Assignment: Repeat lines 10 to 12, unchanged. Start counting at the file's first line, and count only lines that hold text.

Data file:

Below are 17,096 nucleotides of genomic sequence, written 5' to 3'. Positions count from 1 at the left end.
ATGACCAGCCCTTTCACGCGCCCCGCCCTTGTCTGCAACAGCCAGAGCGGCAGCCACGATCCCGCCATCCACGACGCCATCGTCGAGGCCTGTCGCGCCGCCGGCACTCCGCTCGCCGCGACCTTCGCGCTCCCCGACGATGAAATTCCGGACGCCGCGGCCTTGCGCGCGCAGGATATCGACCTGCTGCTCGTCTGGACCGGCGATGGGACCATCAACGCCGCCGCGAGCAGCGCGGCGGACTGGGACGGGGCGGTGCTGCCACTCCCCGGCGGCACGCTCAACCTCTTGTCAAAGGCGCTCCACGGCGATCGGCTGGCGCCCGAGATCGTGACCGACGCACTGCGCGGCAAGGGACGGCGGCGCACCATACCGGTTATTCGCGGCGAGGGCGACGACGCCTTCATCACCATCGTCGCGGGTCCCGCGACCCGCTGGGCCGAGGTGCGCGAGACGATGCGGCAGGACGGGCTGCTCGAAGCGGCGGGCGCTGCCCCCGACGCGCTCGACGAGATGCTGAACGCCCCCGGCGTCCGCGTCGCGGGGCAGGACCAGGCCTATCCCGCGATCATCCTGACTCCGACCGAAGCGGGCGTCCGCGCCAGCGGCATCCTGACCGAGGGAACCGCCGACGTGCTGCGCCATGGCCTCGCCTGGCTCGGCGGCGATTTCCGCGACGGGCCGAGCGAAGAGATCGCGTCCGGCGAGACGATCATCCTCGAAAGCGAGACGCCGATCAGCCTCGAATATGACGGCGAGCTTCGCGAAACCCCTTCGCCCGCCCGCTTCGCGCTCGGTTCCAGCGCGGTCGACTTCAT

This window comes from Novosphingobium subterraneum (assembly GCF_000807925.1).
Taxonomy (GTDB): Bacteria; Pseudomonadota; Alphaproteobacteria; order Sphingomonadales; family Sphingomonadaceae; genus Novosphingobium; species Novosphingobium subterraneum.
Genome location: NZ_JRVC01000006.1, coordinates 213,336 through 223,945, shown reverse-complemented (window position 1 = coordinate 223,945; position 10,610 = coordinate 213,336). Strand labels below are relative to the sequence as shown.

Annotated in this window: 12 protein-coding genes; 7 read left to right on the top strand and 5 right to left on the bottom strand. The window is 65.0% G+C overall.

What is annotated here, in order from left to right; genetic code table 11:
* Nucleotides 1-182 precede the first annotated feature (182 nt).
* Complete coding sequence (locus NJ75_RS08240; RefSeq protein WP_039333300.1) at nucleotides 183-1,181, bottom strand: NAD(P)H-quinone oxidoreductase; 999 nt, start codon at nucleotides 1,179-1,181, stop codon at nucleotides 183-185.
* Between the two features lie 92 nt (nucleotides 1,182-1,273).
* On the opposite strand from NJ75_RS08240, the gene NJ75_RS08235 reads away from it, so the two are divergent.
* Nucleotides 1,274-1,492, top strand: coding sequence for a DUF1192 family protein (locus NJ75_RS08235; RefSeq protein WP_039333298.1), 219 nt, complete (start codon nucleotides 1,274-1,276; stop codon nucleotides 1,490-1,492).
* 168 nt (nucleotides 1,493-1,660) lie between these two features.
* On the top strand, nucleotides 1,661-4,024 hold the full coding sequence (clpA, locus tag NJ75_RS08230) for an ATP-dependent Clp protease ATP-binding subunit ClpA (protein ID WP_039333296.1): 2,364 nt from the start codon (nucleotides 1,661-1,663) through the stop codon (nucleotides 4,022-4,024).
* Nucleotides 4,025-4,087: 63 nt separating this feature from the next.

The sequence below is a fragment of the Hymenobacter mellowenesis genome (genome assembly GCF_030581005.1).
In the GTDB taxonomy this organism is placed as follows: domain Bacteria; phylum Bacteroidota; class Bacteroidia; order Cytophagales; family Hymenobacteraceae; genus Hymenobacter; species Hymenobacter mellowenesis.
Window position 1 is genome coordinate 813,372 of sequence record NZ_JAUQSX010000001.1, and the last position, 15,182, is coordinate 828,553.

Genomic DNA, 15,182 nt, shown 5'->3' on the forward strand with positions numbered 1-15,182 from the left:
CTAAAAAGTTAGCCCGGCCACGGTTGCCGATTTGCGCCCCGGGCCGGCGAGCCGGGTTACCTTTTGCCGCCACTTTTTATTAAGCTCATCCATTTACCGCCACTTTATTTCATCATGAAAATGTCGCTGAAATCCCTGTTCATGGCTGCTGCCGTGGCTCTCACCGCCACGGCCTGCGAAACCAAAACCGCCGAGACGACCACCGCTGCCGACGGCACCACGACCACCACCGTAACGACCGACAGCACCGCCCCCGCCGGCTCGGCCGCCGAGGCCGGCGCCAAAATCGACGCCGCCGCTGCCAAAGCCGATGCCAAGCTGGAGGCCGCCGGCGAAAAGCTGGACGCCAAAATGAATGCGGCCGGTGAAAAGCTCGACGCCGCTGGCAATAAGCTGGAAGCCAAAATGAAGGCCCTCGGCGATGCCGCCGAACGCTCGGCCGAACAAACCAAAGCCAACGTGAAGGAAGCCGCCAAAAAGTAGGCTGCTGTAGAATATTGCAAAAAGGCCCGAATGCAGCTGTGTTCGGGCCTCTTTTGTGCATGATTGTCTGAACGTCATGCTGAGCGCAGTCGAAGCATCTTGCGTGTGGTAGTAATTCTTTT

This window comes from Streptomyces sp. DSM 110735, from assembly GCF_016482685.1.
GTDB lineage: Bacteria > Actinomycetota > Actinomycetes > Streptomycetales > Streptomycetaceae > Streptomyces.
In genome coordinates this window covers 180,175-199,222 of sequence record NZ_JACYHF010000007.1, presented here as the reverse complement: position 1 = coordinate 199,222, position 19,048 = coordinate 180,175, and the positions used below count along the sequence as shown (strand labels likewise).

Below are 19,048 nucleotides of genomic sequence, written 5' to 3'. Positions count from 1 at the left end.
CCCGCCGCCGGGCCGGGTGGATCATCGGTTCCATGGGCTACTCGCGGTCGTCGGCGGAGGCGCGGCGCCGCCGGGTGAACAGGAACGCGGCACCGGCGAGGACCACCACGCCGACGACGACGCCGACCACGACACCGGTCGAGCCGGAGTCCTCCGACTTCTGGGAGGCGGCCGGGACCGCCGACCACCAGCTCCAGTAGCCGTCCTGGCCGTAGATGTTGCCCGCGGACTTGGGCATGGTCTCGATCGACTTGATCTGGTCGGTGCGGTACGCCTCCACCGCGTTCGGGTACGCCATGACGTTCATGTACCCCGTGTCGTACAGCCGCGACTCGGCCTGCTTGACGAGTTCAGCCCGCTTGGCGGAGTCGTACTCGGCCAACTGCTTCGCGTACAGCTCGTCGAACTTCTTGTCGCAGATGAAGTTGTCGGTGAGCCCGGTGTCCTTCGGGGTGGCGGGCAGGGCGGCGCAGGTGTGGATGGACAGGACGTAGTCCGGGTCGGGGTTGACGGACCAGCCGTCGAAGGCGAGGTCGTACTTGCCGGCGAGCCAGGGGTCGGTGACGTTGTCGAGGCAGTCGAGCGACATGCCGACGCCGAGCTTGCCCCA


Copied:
* Between the two features lie 92 nt (nucleotides 1,182-1,273).
* On the opposite strand from NJ75_RS08240, the gene NJ75_RS08235 reads away from it, so the two are divergent.
* Nucleotides 1,274-1,492, top strand: coding sequence for a DUF1192 family protein (locus NJ75_RS08235; RefSeq protein WP_039333298.1), 219 nt, complete (start codon nucleotides 1,274-1,276; stop codon nucleotides 1,490-1,492).